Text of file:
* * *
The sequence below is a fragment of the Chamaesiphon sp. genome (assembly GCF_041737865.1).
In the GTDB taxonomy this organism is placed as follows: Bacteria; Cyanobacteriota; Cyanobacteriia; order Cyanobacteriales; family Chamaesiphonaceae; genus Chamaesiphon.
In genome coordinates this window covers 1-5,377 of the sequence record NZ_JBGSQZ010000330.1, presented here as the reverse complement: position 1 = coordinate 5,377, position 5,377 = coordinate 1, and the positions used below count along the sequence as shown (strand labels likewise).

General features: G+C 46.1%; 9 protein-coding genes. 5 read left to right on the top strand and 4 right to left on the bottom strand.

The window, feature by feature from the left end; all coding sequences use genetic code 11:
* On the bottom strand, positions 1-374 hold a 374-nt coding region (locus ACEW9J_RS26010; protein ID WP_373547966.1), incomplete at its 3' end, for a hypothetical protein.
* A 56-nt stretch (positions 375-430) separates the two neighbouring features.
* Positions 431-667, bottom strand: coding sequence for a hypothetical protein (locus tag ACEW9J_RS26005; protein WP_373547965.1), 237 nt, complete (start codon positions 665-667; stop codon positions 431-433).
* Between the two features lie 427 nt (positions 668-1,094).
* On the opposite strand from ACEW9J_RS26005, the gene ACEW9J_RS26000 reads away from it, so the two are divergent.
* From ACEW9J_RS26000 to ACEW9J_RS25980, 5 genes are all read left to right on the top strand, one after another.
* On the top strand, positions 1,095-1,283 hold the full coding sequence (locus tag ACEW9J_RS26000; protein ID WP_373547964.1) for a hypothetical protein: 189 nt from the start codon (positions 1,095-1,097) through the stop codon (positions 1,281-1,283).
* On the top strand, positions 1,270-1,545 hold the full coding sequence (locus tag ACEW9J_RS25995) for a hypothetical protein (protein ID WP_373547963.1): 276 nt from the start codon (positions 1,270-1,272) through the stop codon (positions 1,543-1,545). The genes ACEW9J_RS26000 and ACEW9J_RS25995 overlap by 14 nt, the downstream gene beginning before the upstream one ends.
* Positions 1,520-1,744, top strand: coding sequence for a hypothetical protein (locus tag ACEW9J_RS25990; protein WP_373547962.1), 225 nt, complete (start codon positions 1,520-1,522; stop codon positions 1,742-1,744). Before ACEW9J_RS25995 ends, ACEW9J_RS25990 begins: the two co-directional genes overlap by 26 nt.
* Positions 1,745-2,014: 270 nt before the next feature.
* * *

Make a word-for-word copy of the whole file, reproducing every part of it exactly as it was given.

The sequence below is a fragment of the Chamaesiphon sp. genome (assembly GCF_041737865.1).
In the GTDB taxonomy this organism is placed as follows: Bacteria; Cyanobacteriota; Cyanobacteriia; order Cyanobacteriales; family Chamaesiphonaceae; genus Chamaesiphon.
In genome coordinates this window covers 1-5,377 of the sequence record NZ_JBGSQZ010000330.1, presented here as the reverse complement: position 1 = coordinate 5,377, position 5,377 = coordinate 1, and the positions used below count along the sequence as shown (strand labels likewise).

General features: G+C 46.1%; 9 protein-coding genes. 5 read left to right on the top strand and 4 right to left on the bottom strand.

The window, feature by feature from the left end; all coding sequences use genetic code 11:
* On the bottom strand, positions 1-374 hold a 374-nt coding region (locus ACEW9J_RS26010; protein ID WP_373547966.1), incomplete at its 3' end, for a hypothetical protein.
* A 56-nt stretch (positions 375-430) separates the two neighbouring features.
* Positions 431-667, bottom strand: coding sequence for a hypothetical protein (locus tag ACEW9J_RS26005; protein WP_373547965.1), 237 nt, complete (start codon positions 665-667; stop codon positions 431-433).
* Between the two features lie 427 nt (positions 668-1,094).
* On the opposite strand from ACEW9J_RS26005, the gene ACEW9J_RS26000 reads away from it, so the two are divergent.
* From ACEW9J_RS26000 to ACEW9J_RS25980, 5 genes are all read left to right on the top strand, one after another.
* On the top strand, positions 1,095-1,283 hold the full coding sequence (locus tag ACEW9J_RS26000; protein ID WP_373547964.1) for a hypothetical protein: 189 nt from the start codon (positions 1,095-1,097) through the stop codon (positions 1,281-1,283).
* On the top strand, positions 1,270-1,545 hold the full coding sequence (locus tag ACEW9J_RS25995) for a hypothetical protein (protein ID WP_373547963.1): 276 nt from the start codon (positions 1,270-1,272) through the stop codon (positions 1,543-1,545). The genes ACEW9J_RS26000 and ACEW9J_RS25995 overlap by 14 nt, the downstream gene beginning before the upstream one ends.
* Positions 1,520-1,744, top strand: coding sequence for a hypothetical protein (locus tag ACEW9J_RS25990; protein WP_373547962.1), 225 nt, complete (start codon positions 1,520-1,522; stop codon positions 1,742-1,744). Before ACEW9J_RS25995 ends, ACEW9J_RS25990 begins: the two co-directional genes overlap by 26 nt.
* Positions 1,745-2,014: 270 nt before the next feature.